By Stephen King
(Hard Case Crime)
There are a lot of lady-ghosts in this noirish, vaguely supernatural novel—both the spirits of dead women and the lingering presence of those who simply left. New England college student Devin has taken a summer job at a rinky-dink amusement park on the North Carolina coast where the specter of a girl who was murdered in the Horror House many years ago is said still to haunt it—a subject that fascinates Devin and his new friends, leading them on a Scooby Gang-esque investigation into the cold case. Speaking of dead (and “dead-to-me!”) women, there’s also Devin’s mother, as well as the high-school sweetheart who recently dumped him and who haunts him metaphorically, often making him suicidal. He’s narrating the story from decades later, and he still sounds scarred. He’s one lovesick fella; the chapters are even broken-up by little heart icons.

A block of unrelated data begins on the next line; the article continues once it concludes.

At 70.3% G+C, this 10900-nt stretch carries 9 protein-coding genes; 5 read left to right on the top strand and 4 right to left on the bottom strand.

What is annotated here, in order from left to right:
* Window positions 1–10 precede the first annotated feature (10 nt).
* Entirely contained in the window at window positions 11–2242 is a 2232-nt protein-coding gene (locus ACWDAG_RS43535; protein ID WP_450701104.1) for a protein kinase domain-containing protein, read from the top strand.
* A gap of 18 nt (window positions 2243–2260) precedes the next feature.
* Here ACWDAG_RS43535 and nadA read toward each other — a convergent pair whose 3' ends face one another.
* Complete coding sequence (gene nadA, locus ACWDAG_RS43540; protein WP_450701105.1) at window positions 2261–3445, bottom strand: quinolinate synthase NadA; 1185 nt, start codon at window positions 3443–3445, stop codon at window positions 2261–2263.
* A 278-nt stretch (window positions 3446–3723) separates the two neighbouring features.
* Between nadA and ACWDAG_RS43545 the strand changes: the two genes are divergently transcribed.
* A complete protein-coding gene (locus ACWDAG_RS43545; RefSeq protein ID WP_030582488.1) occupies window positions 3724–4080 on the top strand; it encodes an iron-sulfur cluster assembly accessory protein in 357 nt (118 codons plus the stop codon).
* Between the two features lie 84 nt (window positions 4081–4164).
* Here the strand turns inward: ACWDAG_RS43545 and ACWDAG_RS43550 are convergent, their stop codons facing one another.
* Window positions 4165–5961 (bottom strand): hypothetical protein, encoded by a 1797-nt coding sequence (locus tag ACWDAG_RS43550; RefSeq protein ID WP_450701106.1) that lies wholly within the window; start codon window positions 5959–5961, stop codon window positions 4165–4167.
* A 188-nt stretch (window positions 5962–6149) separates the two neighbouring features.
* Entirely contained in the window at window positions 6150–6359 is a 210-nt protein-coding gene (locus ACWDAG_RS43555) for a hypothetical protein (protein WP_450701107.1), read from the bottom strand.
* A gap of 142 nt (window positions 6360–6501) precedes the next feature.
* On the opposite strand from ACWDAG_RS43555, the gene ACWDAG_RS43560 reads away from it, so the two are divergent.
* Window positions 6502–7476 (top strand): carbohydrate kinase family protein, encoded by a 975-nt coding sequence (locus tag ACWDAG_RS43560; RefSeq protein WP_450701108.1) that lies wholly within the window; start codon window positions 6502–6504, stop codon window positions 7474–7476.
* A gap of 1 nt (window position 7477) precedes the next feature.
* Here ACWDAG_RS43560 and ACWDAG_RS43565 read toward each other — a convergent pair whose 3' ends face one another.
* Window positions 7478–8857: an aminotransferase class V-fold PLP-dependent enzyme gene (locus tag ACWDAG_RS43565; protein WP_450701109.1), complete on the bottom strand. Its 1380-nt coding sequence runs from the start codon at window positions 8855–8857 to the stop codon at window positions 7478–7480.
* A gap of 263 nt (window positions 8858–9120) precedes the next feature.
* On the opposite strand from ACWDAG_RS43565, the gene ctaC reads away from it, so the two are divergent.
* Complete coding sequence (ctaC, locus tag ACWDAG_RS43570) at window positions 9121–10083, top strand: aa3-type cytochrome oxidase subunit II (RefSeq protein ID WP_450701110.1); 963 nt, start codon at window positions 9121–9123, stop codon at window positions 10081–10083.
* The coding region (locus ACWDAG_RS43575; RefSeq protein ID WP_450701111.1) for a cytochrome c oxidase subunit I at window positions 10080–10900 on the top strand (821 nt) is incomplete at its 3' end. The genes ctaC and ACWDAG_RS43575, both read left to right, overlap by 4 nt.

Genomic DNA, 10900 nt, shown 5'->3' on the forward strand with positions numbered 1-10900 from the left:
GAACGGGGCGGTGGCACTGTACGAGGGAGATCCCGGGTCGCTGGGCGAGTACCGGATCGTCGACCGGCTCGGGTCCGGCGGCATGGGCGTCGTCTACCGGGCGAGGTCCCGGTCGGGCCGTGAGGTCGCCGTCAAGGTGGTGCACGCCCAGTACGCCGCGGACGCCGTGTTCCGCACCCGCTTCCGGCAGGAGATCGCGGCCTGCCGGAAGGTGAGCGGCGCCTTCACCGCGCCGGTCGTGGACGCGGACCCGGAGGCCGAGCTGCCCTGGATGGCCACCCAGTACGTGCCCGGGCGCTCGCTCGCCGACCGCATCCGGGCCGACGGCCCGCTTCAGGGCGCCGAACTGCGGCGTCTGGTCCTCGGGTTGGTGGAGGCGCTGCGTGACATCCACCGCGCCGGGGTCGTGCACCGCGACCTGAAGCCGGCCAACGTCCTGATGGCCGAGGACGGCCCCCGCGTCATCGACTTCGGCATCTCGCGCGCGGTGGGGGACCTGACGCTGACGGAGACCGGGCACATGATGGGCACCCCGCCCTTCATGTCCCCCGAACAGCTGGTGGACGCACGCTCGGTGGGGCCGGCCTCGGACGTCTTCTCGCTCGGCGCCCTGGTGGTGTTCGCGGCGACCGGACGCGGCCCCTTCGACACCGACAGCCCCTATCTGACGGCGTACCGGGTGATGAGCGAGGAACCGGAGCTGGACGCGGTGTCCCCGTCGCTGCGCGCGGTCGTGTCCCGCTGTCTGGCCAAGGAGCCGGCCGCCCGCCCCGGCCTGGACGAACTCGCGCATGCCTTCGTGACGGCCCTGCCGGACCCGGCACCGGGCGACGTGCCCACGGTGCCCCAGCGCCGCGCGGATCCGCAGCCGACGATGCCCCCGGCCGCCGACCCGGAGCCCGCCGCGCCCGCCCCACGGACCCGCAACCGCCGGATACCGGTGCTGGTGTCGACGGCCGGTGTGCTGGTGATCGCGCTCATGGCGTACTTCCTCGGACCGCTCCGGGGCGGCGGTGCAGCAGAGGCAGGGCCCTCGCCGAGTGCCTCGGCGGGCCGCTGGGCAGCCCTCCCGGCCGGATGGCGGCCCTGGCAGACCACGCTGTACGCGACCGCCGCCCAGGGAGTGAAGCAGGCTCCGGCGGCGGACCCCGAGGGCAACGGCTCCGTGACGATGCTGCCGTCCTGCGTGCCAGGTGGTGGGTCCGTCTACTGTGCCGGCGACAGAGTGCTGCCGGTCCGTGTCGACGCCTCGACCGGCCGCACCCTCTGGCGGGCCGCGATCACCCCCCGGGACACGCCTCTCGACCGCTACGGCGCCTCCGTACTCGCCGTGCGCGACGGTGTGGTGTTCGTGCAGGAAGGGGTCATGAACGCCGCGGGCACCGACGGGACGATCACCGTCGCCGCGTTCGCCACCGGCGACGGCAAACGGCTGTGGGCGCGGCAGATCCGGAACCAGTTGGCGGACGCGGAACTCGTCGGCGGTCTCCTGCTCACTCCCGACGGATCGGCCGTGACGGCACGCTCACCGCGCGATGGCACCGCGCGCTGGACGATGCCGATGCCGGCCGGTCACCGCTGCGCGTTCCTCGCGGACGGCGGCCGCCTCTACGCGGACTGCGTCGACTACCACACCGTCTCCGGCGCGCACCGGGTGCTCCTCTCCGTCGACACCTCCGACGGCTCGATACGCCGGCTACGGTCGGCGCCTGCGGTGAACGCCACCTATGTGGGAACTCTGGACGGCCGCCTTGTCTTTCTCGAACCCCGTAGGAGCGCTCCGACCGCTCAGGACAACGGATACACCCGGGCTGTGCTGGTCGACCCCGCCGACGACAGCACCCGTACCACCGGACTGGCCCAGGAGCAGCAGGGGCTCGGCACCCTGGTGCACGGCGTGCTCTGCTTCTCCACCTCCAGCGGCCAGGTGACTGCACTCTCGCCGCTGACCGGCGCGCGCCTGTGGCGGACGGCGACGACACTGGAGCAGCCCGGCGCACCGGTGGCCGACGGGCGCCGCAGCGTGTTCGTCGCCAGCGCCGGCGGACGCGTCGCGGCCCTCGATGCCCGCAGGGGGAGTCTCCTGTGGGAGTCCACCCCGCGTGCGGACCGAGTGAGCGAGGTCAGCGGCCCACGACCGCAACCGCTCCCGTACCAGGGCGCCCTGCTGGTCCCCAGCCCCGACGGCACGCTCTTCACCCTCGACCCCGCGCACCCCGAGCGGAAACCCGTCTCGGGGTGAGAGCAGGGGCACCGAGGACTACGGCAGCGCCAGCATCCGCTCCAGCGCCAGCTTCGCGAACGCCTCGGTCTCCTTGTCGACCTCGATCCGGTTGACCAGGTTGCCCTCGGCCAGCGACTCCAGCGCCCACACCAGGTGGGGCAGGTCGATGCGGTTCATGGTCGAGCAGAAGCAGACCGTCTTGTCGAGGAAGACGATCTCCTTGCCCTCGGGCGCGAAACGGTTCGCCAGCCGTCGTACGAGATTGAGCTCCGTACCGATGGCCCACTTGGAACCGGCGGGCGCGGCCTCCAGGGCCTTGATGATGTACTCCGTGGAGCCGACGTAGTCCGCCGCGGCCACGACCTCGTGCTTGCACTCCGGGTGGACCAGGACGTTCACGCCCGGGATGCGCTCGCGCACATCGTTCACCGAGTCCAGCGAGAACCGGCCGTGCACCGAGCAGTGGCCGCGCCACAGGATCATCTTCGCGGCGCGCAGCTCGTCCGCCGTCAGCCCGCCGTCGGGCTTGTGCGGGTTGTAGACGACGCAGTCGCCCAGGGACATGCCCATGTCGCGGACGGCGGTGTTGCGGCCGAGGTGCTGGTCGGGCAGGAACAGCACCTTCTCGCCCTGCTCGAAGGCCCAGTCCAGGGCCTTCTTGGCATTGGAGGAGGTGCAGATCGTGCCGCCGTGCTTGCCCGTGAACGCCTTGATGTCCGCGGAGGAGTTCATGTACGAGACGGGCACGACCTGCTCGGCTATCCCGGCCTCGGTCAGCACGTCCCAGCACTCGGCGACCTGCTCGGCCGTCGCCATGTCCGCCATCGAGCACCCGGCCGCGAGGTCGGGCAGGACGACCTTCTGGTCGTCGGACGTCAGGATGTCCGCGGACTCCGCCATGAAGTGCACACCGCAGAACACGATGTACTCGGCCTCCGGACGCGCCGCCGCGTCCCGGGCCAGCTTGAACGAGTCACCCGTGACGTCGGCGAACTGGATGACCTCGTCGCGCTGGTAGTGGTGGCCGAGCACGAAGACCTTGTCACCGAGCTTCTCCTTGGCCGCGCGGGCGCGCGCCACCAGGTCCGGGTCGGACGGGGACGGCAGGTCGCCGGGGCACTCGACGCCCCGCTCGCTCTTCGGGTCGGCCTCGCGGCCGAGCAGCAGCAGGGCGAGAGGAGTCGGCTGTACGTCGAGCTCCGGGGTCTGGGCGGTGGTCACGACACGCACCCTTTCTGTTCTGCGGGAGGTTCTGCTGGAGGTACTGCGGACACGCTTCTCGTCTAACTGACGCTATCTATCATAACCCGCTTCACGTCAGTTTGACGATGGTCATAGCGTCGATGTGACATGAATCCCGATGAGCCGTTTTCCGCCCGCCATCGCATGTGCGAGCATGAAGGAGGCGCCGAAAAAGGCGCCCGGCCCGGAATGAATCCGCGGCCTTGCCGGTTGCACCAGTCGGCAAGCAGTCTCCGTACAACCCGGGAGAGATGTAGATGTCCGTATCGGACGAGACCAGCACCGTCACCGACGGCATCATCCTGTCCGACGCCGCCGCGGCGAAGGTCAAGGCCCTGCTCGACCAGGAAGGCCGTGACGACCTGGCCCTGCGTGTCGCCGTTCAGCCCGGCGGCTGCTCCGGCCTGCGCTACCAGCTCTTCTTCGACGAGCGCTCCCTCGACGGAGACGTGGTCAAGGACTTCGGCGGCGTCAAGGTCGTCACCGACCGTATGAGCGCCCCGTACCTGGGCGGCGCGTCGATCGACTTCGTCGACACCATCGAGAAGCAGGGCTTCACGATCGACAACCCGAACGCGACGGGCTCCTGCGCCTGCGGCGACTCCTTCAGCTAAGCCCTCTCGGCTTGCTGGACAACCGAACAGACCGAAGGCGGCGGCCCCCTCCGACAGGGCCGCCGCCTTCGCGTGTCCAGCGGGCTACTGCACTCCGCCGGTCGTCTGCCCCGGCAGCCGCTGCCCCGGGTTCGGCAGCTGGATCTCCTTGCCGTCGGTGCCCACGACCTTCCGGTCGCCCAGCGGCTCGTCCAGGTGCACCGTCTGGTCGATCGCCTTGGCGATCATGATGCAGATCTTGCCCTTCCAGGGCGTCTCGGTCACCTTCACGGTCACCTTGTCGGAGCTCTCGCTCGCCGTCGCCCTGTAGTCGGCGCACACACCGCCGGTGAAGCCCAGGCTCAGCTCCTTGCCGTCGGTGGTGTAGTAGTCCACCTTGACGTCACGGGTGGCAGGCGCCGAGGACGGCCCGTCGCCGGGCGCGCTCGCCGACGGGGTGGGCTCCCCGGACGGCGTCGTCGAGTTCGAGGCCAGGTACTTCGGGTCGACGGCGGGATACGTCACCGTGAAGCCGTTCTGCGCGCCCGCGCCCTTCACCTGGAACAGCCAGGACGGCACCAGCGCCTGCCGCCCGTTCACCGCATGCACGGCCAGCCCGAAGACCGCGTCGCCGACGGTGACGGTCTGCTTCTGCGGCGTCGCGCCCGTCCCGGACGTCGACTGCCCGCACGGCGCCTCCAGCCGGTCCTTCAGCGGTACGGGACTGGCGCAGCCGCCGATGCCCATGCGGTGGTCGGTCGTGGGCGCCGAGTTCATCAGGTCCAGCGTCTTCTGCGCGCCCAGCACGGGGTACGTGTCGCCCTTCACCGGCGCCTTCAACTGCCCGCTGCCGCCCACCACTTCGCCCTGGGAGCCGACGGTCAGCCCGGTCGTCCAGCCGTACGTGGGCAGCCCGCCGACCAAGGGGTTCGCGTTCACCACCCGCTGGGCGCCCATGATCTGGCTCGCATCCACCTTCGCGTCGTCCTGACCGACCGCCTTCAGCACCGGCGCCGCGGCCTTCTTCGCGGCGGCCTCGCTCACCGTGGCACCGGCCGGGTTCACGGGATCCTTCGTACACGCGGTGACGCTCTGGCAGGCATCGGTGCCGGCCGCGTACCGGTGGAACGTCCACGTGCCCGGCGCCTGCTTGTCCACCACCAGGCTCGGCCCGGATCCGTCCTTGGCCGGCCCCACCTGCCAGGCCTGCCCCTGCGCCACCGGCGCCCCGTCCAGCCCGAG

Those chapters meander; they’re a good editor short of adding up to a gripping paranormal whodunit, though they have their moments. (If King can do anything it’s write a climax, phew.) King’s voice is, as always, inviting, a pleasant surface, and that’s the book, really: a pleasurable diversion, less a murder mystery than a textural chronicle of outdated carnydom, a last picture of a profession that, before it went corporate, was rife with colorful slang and even more-colorful characters. (Too many for a short book, in fact.) Like the park’s crew, sworn to showing visitors a good time, King’s mission here is to entertain, though his themes are subversively heavy: he suggests that people will take care of those who’re good, and that the sins of those who aren’t will eventually catch up with them. But he also suggests that death (like a broken heart) is pretty arbitrary and unfair, coming too soon for too many. Joyland pays tribute to those who’ve been unlucky enough to die, and also to those who still have to live.